We featured the following article in our recent 2018 Newsletter Issue 2 and since GDPR has been such a hot topic over the last few months, we thought it would benefit our readers, to feature this information in it’s own blog post too.

The table below has been constructed as a guide for employers, outlining their obligations to retain employment data as per certain employment statutes. It is recommended that employers use these statutory retention periods as a guide for the minimum period of time the relevant employee data should be kept. In most cases, the most relevant criteria will be how long the records may be needed to defend against any potential claims.


For example, in the event of a potential personal injuries claim, relevant records for the purpose of defending such a claim would ideally be available for a three year period. A potential breach-of-contract claim would require retaining the relevant records for seven years from the date of breach.

If the claim is specifically threatened or issued, then the employer may hold the records for longer, as is necessary.

graphic showing retention periods

In practice, most employers delete former employee data at some point after the end of the minimum required statutory period, but long before the expiry of a seven year period (six years being the period within which an employee could issue a breach-of-contract claim plus one year for the period of time they are allowed to notify the employer of it).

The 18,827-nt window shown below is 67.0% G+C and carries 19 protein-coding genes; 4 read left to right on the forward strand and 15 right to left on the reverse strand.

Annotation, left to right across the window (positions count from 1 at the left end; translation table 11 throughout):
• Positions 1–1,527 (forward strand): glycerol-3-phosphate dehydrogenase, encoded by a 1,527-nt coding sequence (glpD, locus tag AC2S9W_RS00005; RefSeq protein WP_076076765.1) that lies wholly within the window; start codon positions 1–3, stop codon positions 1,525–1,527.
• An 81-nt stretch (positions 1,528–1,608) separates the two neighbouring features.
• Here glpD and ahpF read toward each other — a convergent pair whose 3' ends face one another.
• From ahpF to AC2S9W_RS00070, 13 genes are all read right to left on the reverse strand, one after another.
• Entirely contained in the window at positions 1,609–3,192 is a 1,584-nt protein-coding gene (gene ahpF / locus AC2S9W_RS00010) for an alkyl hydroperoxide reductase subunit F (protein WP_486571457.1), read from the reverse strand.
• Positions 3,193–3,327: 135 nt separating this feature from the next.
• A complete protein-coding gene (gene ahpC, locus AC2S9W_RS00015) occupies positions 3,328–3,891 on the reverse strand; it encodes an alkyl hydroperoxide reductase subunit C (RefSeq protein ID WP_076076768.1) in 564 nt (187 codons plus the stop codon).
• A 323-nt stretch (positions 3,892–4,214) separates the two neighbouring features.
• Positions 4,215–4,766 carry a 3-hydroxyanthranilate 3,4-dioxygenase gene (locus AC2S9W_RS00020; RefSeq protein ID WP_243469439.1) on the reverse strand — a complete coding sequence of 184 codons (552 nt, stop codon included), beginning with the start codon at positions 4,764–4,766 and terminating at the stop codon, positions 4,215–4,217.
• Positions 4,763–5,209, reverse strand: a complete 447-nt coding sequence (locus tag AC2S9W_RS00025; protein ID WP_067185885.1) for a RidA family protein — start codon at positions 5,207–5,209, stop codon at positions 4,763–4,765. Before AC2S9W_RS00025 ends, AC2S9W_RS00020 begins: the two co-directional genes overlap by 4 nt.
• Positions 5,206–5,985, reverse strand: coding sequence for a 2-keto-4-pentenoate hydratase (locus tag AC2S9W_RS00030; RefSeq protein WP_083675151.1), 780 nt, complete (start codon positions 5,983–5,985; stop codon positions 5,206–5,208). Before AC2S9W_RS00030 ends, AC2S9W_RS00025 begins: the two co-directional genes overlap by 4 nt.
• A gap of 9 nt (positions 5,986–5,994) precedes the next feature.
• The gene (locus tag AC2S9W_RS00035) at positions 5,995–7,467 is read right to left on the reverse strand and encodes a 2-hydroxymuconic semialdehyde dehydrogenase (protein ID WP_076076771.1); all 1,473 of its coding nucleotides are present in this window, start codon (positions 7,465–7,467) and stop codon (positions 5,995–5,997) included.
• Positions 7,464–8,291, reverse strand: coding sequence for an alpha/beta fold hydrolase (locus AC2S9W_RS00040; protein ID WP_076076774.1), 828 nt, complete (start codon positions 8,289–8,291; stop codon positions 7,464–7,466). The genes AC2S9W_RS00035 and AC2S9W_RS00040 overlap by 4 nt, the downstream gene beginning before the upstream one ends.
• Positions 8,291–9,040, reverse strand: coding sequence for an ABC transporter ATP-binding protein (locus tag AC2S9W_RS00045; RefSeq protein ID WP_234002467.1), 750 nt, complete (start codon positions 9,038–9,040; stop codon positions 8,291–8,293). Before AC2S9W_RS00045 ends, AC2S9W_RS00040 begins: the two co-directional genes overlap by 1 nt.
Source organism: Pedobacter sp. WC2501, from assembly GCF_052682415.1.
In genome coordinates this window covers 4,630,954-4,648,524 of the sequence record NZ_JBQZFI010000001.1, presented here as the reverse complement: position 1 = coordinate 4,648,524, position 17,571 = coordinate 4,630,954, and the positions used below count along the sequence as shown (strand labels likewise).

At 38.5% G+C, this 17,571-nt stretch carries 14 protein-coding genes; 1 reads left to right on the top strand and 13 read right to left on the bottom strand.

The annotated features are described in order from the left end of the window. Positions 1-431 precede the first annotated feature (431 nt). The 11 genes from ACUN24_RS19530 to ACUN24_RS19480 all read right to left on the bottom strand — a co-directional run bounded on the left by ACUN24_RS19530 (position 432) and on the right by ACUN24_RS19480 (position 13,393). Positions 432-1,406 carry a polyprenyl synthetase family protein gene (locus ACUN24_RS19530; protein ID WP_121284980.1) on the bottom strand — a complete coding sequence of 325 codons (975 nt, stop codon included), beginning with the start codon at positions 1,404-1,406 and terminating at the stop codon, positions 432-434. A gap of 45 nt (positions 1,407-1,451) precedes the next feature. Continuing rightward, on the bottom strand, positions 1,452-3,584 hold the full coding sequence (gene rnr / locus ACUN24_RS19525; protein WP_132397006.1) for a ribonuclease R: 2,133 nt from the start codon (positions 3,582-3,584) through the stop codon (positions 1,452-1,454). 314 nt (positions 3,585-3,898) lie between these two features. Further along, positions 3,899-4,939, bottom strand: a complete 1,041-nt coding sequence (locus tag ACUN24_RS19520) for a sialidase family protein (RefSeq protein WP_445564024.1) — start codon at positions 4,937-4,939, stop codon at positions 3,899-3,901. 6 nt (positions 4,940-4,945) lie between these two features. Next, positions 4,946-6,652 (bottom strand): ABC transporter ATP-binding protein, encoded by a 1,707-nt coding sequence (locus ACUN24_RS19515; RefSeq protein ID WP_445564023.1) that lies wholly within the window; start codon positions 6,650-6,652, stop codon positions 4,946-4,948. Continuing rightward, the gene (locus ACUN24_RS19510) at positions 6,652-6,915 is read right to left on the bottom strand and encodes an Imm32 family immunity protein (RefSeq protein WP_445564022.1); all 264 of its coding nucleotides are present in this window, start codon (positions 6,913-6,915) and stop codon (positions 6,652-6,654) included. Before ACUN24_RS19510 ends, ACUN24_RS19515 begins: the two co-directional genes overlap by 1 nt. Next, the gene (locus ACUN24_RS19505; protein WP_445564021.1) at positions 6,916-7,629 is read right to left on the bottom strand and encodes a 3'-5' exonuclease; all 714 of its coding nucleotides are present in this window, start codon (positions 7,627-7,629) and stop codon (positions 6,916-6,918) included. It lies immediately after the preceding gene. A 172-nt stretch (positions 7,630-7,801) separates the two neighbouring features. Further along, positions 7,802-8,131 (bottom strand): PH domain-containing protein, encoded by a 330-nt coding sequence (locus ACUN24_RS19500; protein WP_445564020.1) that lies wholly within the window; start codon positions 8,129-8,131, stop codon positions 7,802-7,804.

There is no exact science in respect of determining the retention period appropriate for an individual organisation, as it involves a balancing of the data protection risk (ie, of not keeping data for too long) against the risk of being sued by an employee before the expiry of the relevant limitation period.

As such, the recommended approach to satisfy both Irish employment law and GDPR requirements would be to retain the data for the statutory minimum required period. In circumstances where at the end of that period the employer is still concerned about a particular employee bringing a claim, it is recommended to extend that timeframe (to up to seven years). However, in most instances, unless an employee has issued proceedings within the statutory minimum period for bringing a claim (usually six months), the likelihood of a claim is not very high.

The exception to this is occupational injuries claims. It may be projected that employers will develop a practice of reviewing employee data on a regular or annual basis, for example, and, if there is no good reason for retaining such data, such information or any unnecessary element of it will be routinely deleted.

Article by bryan.dunne@matheson.com

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